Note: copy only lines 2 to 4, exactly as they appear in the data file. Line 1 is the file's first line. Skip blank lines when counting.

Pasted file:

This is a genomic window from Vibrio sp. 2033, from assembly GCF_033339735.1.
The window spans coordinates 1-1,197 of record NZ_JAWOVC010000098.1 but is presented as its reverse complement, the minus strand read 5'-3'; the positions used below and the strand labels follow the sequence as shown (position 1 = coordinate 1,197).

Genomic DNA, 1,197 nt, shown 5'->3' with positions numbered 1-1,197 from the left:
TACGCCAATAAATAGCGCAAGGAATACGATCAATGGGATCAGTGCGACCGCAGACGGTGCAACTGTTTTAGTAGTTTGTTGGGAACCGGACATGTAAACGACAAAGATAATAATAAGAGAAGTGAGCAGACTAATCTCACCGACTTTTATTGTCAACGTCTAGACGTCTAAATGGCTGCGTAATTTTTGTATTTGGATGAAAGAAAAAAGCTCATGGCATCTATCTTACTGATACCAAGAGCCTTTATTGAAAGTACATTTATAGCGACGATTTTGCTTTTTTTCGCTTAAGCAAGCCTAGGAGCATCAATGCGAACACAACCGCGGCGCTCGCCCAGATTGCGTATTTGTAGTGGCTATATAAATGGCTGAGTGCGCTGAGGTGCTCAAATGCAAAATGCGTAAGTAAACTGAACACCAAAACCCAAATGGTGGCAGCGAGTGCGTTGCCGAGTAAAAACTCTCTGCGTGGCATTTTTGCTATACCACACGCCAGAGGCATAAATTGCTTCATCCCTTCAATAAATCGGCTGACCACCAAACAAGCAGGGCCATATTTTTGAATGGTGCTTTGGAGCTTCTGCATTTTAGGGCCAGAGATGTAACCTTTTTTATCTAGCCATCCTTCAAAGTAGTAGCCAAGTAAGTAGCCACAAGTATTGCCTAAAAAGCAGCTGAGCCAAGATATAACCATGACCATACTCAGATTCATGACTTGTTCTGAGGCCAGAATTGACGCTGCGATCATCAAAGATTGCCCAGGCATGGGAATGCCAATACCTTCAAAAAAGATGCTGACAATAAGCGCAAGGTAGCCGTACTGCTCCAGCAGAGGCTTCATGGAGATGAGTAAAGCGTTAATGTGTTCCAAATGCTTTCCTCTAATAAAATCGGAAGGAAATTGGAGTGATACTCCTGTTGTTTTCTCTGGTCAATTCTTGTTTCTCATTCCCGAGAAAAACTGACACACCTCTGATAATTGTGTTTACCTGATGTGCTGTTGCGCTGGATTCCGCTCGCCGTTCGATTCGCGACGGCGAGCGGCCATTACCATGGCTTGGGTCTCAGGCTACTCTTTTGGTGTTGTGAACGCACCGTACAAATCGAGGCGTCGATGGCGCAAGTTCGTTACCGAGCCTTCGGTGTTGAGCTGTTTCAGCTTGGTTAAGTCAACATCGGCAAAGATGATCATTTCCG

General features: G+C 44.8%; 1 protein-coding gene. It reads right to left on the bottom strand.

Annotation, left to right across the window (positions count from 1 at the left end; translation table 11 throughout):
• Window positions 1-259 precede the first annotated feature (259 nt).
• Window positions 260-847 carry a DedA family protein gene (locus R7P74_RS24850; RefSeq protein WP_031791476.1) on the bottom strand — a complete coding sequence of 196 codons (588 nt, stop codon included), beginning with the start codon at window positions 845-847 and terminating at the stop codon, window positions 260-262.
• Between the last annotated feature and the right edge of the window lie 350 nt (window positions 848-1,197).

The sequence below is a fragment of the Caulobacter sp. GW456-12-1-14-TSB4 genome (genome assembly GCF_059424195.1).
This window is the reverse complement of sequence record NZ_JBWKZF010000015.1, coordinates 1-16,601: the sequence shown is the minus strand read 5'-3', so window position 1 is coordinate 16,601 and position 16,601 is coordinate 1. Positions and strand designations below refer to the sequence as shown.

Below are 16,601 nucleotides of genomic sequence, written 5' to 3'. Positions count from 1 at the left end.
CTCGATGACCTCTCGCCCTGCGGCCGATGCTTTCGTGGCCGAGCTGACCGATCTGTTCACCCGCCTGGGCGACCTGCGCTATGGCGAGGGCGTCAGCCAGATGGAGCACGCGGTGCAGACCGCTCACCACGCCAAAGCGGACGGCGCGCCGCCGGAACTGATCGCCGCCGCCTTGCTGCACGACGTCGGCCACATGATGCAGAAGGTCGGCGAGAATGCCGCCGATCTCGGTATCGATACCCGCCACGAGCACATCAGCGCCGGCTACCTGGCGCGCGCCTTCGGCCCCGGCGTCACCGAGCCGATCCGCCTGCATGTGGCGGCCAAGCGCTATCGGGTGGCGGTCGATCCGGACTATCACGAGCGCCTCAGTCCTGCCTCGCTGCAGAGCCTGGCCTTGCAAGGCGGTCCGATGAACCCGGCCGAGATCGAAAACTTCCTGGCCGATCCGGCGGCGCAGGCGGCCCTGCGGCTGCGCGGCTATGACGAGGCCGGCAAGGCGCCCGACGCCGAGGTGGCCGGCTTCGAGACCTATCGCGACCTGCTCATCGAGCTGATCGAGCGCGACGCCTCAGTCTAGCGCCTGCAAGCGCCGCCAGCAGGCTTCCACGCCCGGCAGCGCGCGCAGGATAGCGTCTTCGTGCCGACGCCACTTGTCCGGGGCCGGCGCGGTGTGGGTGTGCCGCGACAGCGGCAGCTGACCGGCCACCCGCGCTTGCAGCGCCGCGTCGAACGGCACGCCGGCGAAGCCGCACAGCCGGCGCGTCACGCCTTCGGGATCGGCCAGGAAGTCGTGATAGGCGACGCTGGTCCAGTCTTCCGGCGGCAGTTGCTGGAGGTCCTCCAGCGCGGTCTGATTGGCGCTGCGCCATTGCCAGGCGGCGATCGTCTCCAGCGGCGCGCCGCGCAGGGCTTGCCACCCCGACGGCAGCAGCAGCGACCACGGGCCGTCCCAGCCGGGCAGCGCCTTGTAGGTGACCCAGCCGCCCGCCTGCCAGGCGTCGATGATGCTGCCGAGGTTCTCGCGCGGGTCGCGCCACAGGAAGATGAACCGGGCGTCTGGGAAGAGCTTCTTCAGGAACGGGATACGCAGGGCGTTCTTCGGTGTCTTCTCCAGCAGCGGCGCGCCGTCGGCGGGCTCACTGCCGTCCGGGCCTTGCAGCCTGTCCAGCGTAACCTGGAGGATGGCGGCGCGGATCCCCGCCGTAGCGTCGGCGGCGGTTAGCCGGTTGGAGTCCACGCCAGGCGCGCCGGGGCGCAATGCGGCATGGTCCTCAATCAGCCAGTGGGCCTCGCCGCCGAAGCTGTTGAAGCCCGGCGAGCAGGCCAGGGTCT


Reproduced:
The window spans coordinates 1-1,197 of record NZ_JAWOVC010000098.1 but is presented as its reverse complement, the minus strand read 5'-3'; the positions used below and the strand labels follow the sequence as shown (position 1 = coordinate 1,197).

Genomic DNA, 1,197 nt, shown 5'->3' with positions numbered 1-1,197 from the left:
TACGCCAATAAATAGCGCAAGGAATACGATCAATGGGATCAGTGCGACCGCAGACGGTGCAACTGTTTTAGTAGTTTGTTGGGAACCGGACATGTAAACGACAAAGATAATAATAAGAGAAGTGAGCAGACTAATCTCACCGACTTTTATTGTCAACGTCTAGACGTCTAAATGGCTGCGTAATTTTTGTATTTGGATGAAAGAAAAAAGCTCATGGCATCTATCTTACTGATACCAAGAGCCTTTATTGAAAGTACATTTATAGCGACGATTTTGCTTTTTTTCGCTTAAGCAAGCCTAGGAGCATCAATGCGAACACAACCGCGGCGCTCGCCCAGATTGCGTATTTGTAGTGGCTATATAAATGGCTGAGTGCGCTGAGGTGCTCAAATGCAAAATGCGTAAGTAAACTGAACACCAAAACCCAAATGGTGGCAGCGAGTGCGTTGCCGAGTAAAAACTCTCTGCGTGGCATTTTTGCTATACCACACGCCAGAGGCATAAATTGCTTCATCCCTTCAATAAATCGGCTGACCACCAAACAAGCAGGGCCATATTTTTGAATGGTGCTTTGGAGCTTCTGCATTTTAGGGCCAGAGATGTAACCTTTTTTATCTAGCCATCCTTCAAAGTAGTAGCCAAGTAAGTAGCCACAAGTATTGCCTAAAAAGCAGCTGAGCCAAGATATAACCATGACCATACTCAGATTCATGACTTGTTCTGAGGCCAGAATTGACGCTGCGATCATCAAAGATTGCCCAGGCATGGGAATGCCAATACCTTCAAAAAAGATGCTGACAATAAGCGCAAGGTAGCCGTACTGCTCCAGCAGAGGCTTCATGGAGATGAGTAAAGCGTTAATGTGTTCCAAATGCTTTCCTCTAATAAAATCGGAAGGAAATTGGAGTGATACTCCTGTTGTTTTCTCTGGTCAATTCTTGTTTCTCATTCCCGAGAAAAACTGACACACCTCTGATAATTGTGTTTACCTGATGTGCTGTTGCGCTGGATTCCGCTCGCCGTTCGATTCGCGACGGCGAGCGGCCATTACCATGGCTTGGGTCTCAGGCTACTCTTTTGGTGTTGTGAACGCACCGTACAAATCGAGGCGTCGATGGCGCAAGTTCGTTACCGAGCCTTCGGTGTTGAGCTGTTTCAGCTTGGTTAAGTCAACATCGGCAAAGATGATCATTTCCG